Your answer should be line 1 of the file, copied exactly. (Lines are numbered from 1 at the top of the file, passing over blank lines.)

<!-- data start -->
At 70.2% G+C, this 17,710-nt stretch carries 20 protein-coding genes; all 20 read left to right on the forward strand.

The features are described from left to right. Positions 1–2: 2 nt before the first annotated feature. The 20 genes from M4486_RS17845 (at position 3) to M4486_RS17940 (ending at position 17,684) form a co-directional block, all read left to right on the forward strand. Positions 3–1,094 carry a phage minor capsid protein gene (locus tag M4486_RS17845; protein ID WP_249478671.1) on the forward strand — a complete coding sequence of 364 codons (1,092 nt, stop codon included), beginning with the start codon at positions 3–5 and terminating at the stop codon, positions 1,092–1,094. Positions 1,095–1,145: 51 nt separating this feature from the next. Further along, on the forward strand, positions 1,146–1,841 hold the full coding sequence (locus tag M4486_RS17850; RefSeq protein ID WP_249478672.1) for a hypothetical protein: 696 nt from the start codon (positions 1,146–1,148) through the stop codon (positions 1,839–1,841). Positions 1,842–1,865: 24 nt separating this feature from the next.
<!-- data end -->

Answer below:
At 70.2% G+C, this 17,710-nt stretch carries 20 protein-coding genes; all 20 read left to right on the forward strand.